We, Abiti Joyce Befu, popularly known as MG 66 and the Most Excellent Grand Achiever-MEGA 1; the Most Paramount Native Authority, His Eminence Mzee Mandela, also known in religious circles as the Tate; Nganga Maigwaigwa, PSC (RTD); Alhajj Mufti Jean-Philippe LePoisson, SC (RTD) and I, Malawi’s first and only Mohashoi, are reluctantly leaving Nkhota Kota at end of this month after successfully fulfilling our tour of duty.
Our next destination is Nkhata Bay. Until we are there next month, we will not tell you why it has become necessary to revisit that beautiful sister district to Nkhota Kota.
If it were left to us to choose, even at gunpoint, between Nkhota Kota and Nkhata Bay, we would choose not to choose. We would fail to choose because the two districts appear to us to be one. They share more culturally, linguistically, spiritually, religiously, customarily and ethnically than they are separated by politicians, cartographers, and fake demographers and historians.
The fake demographers and fake historians claim that the majority of the people of Nkhota Kota are Chewa. Well, the majority here may speak Chichewa but they may not belong to the Chewa ethnic grouping. Ask them. They have nothing to hide.
We thought the best way to say good bye to Nkhota Kota was to stop at Dwambazi to enjoy the rare nchila fish and cold drinks that are served by some of the most immaculate fish sellers and barmen we have seen in rural Malawi.
Dwambazi is an interesting place to visit because it is rarely in the news. Here crime is rare. Once upon a time the Malawi Young Pioneers (MYP) had a base here. It dominated the lives of Dwambazians. The peace they observe here may have its roots in the fear of the MYP.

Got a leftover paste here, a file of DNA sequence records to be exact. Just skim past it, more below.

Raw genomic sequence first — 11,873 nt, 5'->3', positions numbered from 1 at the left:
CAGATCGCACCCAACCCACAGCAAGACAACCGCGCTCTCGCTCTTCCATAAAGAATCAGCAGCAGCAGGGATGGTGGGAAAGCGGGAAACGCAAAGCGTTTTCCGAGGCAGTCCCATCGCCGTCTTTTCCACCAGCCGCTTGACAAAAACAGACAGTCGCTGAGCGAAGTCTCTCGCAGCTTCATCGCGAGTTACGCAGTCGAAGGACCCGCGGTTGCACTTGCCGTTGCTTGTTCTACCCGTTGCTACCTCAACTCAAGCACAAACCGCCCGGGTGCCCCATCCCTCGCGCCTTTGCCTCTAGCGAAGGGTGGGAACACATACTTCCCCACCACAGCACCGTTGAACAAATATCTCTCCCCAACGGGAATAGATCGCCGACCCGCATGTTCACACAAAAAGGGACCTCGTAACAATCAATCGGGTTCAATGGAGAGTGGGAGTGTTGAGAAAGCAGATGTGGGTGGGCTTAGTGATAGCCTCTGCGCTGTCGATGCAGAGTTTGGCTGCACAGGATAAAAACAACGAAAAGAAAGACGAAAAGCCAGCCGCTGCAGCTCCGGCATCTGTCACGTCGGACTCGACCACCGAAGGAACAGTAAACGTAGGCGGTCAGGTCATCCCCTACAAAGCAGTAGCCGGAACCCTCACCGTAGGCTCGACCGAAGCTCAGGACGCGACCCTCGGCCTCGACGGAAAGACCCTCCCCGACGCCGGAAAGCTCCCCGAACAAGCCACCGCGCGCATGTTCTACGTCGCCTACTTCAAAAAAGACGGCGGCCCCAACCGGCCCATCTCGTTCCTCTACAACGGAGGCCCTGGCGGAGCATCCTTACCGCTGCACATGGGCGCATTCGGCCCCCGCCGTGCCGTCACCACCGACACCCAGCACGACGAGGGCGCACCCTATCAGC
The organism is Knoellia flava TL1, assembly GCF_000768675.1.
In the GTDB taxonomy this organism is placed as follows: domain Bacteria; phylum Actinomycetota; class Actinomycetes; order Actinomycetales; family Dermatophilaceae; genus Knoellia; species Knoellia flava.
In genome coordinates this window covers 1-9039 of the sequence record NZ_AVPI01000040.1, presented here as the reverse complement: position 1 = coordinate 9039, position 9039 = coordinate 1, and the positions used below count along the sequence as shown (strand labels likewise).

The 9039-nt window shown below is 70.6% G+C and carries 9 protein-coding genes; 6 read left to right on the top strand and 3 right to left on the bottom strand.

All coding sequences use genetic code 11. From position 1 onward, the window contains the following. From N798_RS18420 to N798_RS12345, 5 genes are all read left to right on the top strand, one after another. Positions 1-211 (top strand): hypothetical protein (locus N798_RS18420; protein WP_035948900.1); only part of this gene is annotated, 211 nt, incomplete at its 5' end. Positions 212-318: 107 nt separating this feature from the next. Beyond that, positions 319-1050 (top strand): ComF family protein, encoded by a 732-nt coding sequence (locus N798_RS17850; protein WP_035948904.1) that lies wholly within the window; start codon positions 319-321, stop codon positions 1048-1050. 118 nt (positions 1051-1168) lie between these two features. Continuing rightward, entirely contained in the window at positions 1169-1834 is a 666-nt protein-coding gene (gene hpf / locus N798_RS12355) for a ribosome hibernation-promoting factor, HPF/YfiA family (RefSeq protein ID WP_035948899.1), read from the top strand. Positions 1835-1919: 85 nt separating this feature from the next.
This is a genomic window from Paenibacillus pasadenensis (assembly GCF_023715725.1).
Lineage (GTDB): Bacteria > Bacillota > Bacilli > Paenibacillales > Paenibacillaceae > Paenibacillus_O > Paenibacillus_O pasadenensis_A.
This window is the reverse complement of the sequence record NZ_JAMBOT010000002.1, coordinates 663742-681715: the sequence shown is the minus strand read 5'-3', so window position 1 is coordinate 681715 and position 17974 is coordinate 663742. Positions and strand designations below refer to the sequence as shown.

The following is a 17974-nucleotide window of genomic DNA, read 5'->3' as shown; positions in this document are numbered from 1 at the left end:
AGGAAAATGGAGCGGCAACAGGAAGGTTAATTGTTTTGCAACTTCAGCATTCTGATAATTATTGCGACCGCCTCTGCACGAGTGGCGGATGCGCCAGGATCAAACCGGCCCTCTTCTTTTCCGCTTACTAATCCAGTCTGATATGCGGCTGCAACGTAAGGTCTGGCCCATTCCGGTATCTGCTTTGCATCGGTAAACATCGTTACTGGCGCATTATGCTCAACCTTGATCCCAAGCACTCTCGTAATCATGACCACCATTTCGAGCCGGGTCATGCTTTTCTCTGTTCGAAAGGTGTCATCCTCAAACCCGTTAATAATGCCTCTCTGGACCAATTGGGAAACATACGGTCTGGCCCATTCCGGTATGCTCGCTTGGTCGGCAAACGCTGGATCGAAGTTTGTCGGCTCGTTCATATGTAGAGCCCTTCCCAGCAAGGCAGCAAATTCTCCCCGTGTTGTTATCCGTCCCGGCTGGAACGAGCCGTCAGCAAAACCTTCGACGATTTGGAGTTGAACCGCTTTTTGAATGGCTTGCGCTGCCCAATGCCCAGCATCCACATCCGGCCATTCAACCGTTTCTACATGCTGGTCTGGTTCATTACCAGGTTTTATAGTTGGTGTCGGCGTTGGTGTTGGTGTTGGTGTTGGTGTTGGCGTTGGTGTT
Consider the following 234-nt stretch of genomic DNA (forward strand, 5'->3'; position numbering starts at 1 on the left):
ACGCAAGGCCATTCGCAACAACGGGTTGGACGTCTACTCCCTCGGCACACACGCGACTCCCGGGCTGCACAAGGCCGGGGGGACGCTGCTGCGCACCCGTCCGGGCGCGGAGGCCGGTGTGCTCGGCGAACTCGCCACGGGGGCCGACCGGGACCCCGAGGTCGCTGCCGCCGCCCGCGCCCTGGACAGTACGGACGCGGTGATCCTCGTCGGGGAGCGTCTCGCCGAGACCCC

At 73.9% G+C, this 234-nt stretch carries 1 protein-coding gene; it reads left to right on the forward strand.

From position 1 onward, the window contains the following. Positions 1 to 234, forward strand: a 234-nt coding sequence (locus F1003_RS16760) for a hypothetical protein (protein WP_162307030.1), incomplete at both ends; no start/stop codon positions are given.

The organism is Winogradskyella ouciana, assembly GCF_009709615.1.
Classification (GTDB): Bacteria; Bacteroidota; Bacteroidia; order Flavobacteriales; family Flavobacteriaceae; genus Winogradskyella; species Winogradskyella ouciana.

From the shores of Lake Malawi at Dwambazi, you come to appreciate the real beauty of the majestic Kuwirwi mountains, the Makuzi and Ngala promontories, and the Likoma and Chizulu Isles some 40 to 50 kilometre away in Mozambican waters.
We had just sat down to a drink at one of the drinking joints at Dwambazi when I received a WhatsApp message announcing the death of a colleague and acquaintance. I stopped drinking and drowned my face in my cupped hands.
“What’s up on your WhatsApp?” Jean-Philippe inquired, adding naughtily as usual, “We are celebrating our triumphal tour of Nkhota Kota and we are about to cross the Dwambazi River to go to the promised land.”
“This is terrible,” I said.
“Speak like you are reporting a crime to a police officer or a journalist,” Nganga, a former police spokesperson, said, repeating the cardinal guidelines in news gathering and crime reporting, “be precise and informative: Who has died? When? Where? How? And why are you are so affected?”
“You know,” I said, “as you grow older, you tend to intimately know almost everybody within your age range, particularly when they happen to be one of you professionally.”
“Who has died?” Nganga asked, frustration registering on his face.
“You know Joy Media Group has lost a great, friendly and dedicated media manager in Lloyd Zawanda,” I said.
“Sad,” Nganga said, feeling downcast like I did, “I knew him very well. We interacted very well when I was speaking for the police mobile force.”
“It was not only at Joy Media Group that Llyod was active at,” I mourned. “In every media organisation, he was a trustworthy member with progressive and transformative ideas. When MISA Malawi wanted him, he was available; when the Journalists Union of Malawi (Juma) called on him to offer his service as trustee, he was ready; when the Malawi Editors Forum (Maef) asked for fresh ideas, he was not mean. Define a servant media leader and you described Llyod Zawanda.”
“Don’t we say in this group that when one of us is in mourning, all of us are mourning, when one member is sad, the entire expedition is sad? As we share happiness, we also share sadness. May Lloyd Zawanda’s spirit rest in peace,” his Eminence, the Tate and Most Paramount Native Authority Mandela concluded. n